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Labradorite Countertop Cost

Labradorite Countertops Cost

Labradorite, a semi-precious gemstone with crystal infusions and an exotic look, has actually started to get a lot of popularity throughout the years.  It was first found in Labrador, Canada, which also got it its name.

Labradorite countertops are typically utilized as an alternative to the already popular granite countertops.

Aside from use its use in countertop manufacturing, these slabs can also be utilized as a sink material, kitchen area backsplash, and even tile.

How much does labradorite cost per square foot?

Given that labradorite counters are pretty new on the market, it’s pretty tough to find rates for this particular material online, however, we were able to call a couple of manufacturers and they did note it was among the most costly countertop materials available for sale today and the expenses would considerably differ depending on your desired colors, the slab size, and who you get it from. With these factors in mind, you should be prepared to pay somewhere between $60 and more than $170 per square foot for the material alone. We should note that during our talks with wholesalers, we noticed a rather big cost disparity between them.

You might also like our articles about the cost of Cambria countertops, Granite countertops, or ceramic tile removal.

As this countertop material has to be set up by a specialist, it’s tough to get an idea of just how much it might cost you, considering the many factors that come into play, such as your house setup and the complexity of the installation. For this reason, we recommend you contact professionals in your area. When talking to local contractors, you can describe your project, and with this info, certified specialists will be able to provide you a free, no-obligation quote.

Members of the Houzz.com forum, for example, talked in a thread about the quotes they got, with one individual mentioning they paid as low as $30 wholesale, whereas another one specified they were estimated as much as $240 per square foot, a quote that would have included the installation.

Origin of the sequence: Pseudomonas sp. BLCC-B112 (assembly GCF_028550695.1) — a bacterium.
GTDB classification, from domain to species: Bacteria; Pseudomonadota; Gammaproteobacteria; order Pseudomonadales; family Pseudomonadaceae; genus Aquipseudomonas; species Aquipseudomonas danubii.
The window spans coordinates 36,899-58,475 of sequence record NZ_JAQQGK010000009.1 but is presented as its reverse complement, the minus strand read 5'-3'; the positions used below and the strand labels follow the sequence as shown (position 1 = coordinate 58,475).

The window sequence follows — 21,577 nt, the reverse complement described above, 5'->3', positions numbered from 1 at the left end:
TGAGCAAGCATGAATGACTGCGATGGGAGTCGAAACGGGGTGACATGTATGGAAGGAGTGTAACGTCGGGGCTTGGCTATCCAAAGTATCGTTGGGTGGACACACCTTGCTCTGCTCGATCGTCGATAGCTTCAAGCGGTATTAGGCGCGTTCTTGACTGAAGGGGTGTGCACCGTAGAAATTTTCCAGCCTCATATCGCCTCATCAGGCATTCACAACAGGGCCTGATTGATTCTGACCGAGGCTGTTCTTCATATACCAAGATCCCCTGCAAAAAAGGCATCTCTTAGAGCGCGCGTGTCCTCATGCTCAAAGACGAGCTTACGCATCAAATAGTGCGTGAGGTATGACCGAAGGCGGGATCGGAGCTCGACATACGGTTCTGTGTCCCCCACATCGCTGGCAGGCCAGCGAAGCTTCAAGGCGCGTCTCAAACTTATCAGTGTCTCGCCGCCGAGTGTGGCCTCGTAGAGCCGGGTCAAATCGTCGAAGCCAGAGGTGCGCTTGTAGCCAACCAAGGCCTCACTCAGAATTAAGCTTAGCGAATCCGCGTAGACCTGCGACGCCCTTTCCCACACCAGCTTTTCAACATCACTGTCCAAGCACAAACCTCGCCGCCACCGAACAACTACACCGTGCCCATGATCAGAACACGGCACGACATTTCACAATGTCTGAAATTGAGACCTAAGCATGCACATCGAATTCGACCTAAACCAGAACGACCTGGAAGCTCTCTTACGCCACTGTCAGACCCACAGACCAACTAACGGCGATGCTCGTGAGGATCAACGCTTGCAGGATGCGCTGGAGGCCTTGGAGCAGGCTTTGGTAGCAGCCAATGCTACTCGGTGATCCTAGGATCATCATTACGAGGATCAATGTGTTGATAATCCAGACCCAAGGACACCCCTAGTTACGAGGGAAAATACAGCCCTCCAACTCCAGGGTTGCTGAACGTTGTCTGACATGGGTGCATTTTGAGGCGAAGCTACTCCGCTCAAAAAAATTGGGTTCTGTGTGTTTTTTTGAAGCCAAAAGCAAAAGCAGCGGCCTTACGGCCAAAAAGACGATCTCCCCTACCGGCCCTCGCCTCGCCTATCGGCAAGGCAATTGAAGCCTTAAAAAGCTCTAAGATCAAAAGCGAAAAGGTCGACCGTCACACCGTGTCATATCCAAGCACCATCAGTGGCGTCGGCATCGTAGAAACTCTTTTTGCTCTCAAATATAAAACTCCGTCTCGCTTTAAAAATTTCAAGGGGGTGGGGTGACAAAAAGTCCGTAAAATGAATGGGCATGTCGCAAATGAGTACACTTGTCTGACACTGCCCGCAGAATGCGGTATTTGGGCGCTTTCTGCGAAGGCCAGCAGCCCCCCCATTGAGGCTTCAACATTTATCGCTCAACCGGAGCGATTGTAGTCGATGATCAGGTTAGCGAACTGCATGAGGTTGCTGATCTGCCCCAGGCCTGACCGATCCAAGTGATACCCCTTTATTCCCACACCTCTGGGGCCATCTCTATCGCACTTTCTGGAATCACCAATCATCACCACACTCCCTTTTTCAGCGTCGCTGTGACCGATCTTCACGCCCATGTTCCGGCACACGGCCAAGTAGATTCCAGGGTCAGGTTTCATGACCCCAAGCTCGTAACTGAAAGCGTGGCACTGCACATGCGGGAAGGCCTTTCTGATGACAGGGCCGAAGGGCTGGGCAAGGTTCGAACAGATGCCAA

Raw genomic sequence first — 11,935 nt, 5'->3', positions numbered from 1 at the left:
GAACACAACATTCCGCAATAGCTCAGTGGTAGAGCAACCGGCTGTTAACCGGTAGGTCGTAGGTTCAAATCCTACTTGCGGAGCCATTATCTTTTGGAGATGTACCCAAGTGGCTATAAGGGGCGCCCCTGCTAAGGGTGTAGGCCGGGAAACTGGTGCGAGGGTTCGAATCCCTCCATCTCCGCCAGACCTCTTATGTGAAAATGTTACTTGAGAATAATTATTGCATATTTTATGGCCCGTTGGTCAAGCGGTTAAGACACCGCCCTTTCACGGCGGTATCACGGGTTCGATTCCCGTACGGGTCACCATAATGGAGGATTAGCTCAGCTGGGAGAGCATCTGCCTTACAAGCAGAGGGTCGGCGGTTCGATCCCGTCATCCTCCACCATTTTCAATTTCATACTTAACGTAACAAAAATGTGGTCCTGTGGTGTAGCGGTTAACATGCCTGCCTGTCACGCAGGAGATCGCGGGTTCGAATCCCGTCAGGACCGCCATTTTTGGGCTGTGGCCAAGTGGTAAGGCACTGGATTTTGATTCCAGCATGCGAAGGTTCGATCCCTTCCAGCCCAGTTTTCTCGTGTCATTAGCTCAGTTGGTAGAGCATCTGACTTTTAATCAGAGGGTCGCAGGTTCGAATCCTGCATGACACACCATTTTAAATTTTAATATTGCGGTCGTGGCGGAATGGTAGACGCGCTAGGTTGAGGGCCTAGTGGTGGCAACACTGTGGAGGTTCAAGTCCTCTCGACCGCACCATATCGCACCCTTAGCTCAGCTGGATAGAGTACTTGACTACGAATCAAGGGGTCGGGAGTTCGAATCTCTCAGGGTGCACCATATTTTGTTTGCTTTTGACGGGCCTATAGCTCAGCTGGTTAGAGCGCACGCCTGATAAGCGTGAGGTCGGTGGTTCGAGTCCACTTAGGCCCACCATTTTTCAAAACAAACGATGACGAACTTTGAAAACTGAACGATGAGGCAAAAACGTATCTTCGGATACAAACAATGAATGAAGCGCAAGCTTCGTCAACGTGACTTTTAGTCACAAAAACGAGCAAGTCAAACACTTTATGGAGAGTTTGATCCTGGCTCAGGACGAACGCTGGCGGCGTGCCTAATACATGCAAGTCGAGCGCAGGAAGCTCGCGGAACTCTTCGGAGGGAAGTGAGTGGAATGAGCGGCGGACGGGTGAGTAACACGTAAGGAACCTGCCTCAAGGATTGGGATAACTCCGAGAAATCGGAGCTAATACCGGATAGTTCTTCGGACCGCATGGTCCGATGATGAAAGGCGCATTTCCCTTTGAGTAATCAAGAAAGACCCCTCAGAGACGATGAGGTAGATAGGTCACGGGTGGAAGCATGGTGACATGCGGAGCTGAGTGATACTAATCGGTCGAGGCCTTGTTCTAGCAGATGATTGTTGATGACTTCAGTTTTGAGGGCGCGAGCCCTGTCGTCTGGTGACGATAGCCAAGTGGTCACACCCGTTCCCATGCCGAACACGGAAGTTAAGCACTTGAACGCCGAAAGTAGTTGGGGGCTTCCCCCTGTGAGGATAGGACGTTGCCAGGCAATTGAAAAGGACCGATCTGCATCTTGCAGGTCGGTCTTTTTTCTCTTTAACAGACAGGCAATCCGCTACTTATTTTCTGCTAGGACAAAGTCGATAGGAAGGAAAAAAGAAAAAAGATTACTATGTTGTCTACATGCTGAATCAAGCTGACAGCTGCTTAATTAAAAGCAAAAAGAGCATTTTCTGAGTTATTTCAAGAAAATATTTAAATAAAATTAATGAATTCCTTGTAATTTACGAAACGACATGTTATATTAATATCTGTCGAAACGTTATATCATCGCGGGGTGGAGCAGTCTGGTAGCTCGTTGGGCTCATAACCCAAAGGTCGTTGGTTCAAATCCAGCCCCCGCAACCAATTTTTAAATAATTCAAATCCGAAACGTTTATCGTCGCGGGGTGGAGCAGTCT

The Wall Street Journal, in an interview with the Scottsdale, Arizona-based Gem Surfaces, argued that the labradorite counters were the most popular products and were priced at approximately $315 a square foot.

Labradorite Countertop JewelryOne provider we stumbled upon, called SlabMarket.com, gave us 2 offers at the time of this publishing for $35 to $60 per square foot.
Labradorite popular surface area finish alternatives

  • Toppled
  • Sawn
  • Sandblasted
  • Polished
  • Pineapple
  • Pickling
  • Natural Split
  • Mushroom
  • Honed
  • Grooved
  • Flamed
  • Chiseled
  • Bush Hammered
  • Brushed
  • Antique

When it comes to thickness, Labradorite can be found on the market at 10mm, 12mm, 16mm, 20mm, 23mm, 25mm, and 30mm.

Labradorite popular color choices are Beige, Black, Blue, Brown, Cream, Gray, Green, Pink, Purple, Red, White, and Yellow.

Generally, makers can tailor densities based on your custom need too.

Is Labradorite Durable?

Being a type of granite, Labradorite is very durable. On the Mohs Hardness Scale, it has a rank of 6 to 6.5.

After you seal the Labradorite, a process that is needed for all other stone counters and granite pieces, it will become stain-resistant.

Labradorite is also very hard to scratch. Labradorite shouldn’t scratch even when you cut directly on it, although using a cutting board is always recommended.

It isn’t easily damageable, it is heat resistant, and is considered a luxury material.

Labradorite Countertop Tips

As labradorite can be utilized as a piece of jewelry, specialists recommend that you do your own research about your manufacturer before making the purchase as less expensive alternatives will not make up for a great slab. Keep in mind that this stone can chip easier than most granite products, which is why you should install it with the help of a professional installer.

Conclusion

Labradorite continues to be considered a type of house jewelry so the price will reflect that. This means that if you are going to have a really expensively built home, then you should go for it, else, there are a number of great alternatives for materials for your kitchen countertops.

Alec Pow
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